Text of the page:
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What really is the Matrix?


Please don't read this essay before seeing The Matrix Revolutions, unless you don't care.

First off: why stage the scene with the councilor?

Councilor Hamann could be one of the "original" 23 individuals who were 'freed' from the Matrix by the previous One to rebuild Zion. He seems to be privy to the knowledge that the humans and the machines are interdependent and that interdependency is mediated by the matrix. The machines need the humans for a power source in the matrix and they also need Zion as a spill valve for the 1% who reject the matrix but most importantly they need Zion as a place to nurture the One. The One is needed by the machines because only the One can reload the matrix. The reason for this is explored in the conversation with the Architect. Without the one, there would be no reinsertion of the prime program, ergo no matrix and eventually no machines, although they have levels of survival they are prepared to accept...


If the machines need the One and hence Zion then why do they destroy it over and over? Zion represents a potential threat and a danger to the machines that cannot be allowed to reach critical mass. It is a threat both in terms of the havoc free humans wreak within the matrix and potentially so (although far less so) in physical terms. Also, realize that much of the matrix and the programs that roam it are not subject to "reprogramming" - the matrix is a clockmaker's universe - once set in motion the dynamics cannot be altered. So the logic of the programs within the matrix is to preserve the fabric of the matrix at all costs - including the complete destruction of Zion. This is true despite the fact that the architect and oracle realize that preservation of the matrix "as is" is not possible. So the agents are necessary (without them the matrix would collapse before it could be reloaded) but they are ultimately doomed to failure in their aim of preserving the matrix "as is" - the reload process is ultimately necessary. One can speculate that eventually "static" builds up within the system rendering it more and more vulnerable to crash - hence the need to reload. But the reload cannot be accomplished by the machines themselves - it is not simply a question of programming or mathematics. The machines require something that they cannot produce and something they can't quite understand but something forced upon them by the nature of the material with which they are forced to work with - humans. They require an example of free human volition to reboot the system - think of it as the broadcast of one form of static to cancel out another: the insistent static of millions of humans "trying" (without realizing it) to wake up... and the machines cannot produce or reproduce human choice or volition - they need the One to do this for them. The inexplicable nature of free will is needed by the machines to "tune" the matrix, thereby providing for a degree of stability that degrades over time as the irreducible static of human "resistance" (unconsciously) builds up within the matrix again.

Why obliterate Zion? The destruction of Zion - like its refounding - serves multiple purposes. The destruction of Zion of course prevents humans from progressing to the point where they might actually pose a physical threat to the machines and also helps mystify the true nature of the matrix system to the majority of those in Zion, but the key reason the destruction of Zion is necessary is to coerce the One into willingly reloading the matrix - because the One is then faced with either reloading the matrix or the extinction of humanity. But Zion must be refounded in order to permit the matrix to be reloaded once again - and as before the reload occurs in despite the efforts of the matrix' agents.

Were the sex scenes really necessary?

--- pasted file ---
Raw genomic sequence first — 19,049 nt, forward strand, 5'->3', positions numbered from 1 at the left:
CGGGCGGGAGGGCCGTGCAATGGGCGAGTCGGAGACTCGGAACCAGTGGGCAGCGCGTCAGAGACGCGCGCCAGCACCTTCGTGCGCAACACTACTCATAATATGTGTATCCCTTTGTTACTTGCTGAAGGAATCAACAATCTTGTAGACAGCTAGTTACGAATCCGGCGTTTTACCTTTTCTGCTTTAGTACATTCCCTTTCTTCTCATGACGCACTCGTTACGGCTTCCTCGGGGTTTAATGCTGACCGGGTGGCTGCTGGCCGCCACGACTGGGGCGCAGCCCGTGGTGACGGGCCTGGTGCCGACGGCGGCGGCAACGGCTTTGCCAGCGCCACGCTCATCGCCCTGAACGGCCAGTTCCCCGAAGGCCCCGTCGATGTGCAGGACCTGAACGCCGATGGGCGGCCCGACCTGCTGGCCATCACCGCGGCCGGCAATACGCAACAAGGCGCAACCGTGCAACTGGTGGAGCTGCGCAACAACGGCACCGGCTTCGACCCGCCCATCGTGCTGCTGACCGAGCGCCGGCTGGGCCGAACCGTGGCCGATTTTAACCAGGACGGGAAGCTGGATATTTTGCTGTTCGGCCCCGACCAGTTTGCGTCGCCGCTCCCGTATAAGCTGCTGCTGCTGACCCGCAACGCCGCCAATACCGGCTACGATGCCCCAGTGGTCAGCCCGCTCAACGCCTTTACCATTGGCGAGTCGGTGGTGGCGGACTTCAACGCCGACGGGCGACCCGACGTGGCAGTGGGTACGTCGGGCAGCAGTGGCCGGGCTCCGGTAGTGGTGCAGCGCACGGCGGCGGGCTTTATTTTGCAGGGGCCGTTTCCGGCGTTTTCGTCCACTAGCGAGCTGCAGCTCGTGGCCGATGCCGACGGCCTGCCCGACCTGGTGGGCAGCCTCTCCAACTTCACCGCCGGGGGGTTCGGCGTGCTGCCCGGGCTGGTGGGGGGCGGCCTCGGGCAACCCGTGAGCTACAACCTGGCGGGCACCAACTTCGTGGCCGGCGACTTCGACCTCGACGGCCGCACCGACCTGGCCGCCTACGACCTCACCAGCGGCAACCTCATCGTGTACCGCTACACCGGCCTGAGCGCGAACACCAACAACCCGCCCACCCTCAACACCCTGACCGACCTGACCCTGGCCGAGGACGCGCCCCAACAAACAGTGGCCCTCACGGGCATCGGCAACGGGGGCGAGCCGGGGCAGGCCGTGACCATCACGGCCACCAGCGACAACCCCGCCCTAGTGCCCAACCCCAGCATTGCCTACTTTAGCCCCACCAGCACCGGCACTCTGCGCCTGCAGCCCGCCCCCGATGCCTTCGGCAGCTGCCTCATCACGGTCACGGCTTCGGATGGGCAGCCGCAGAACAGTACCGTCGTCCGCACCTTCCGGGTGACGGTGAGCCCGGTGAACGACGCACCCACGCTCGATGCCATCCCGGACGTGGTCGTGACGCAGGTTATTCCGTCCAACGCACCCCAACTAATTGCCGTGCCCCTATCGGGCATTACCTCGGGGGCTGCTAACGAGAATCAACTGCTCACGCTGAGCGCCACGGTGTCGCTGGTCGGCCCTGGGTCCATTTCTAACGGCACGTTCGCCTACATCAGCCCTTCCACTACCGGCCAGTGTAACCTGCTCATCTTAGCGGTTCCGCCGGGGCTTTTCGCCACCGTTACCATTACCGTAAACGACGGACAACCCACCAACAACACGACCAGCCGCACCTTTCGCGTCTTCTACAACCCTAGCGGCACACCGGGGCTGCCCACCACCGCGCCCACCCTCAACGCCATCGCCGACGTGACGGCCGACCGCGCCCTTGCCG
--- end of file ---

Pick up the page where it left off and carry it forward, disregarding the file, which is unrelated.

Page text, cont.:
Some of the scenes in Zion came across poorly, perhaps the least well done of any of the scenes in either movie. At one point I was reminded of the cheesy subterranean human community from the original "Planet of the Apes" movies. Yet, I can see why many might defend both the sex scene, and the religious ceremony to the death (even i still hold that they were WAAAAAY too long!).

The sex scene with Neo and Trinity not allowed the directors to foreshadow Neo's nightmare, creating dramatic tension, but it also illustrated in a way words simply cannot (and hence in a way in which movies can excel) the difference between the machines and humans - a theme again underlined by the rite.

Contrast the relations between Neo and Trinity with Merovingian and Persephone. The former couple experiences a bond that - despite its almost painfully embodied nature, what with all those sockets - is almost artistic in its realization of authentic love. The latter couple, however, in spite of all the polish, panache and elegance the matrix can conjure, are revealed as worse than children playing at love - because they have no true concept or experience of feeling or emotion. Sure, they know how to manipulate the sensations of others - and they are expert in so doing - but in so doing they are like bored children pulling the wings off a fly.

That is why those two maligned scenes - involving the cake and the kiss - are so necessary to the film, for they expose - in a visceral manner that the Architect's speech can only render as dry logos - the complete failure of any of the machines' attempts to grasp emotion and choice. Merovingian has all the outward appearance of refinement, culture and education but his marvelous abilities with regard to language are wasted on meaningless tongue-twisters and the cultivation of curse-words, just his prodigious skill at program-writing is expended on the basest form of manipulation. And unlike Mouse from the first movie, Merovingian is not even acting on instinct or urges - he is merely playing at having such urges.

The same can be said for the Italian eye-candy Persephone, but in her case her outfit speaks even more loudly than her banal adolescent desire for a kiss. Despite her outfit's obvious advantage in revealing her cybernetically perfect figure, there is something askew - the color, texture, cut - that, as with Merovingian's "manners," marks her as a monstrosity. Not because of what she is, but because what she attempts to pretend to be. Both are vampires for human feeling, hungering for what they cannot experience and do not even understand. Needless to say their "relationship" is equally devoid of any authentic feeling.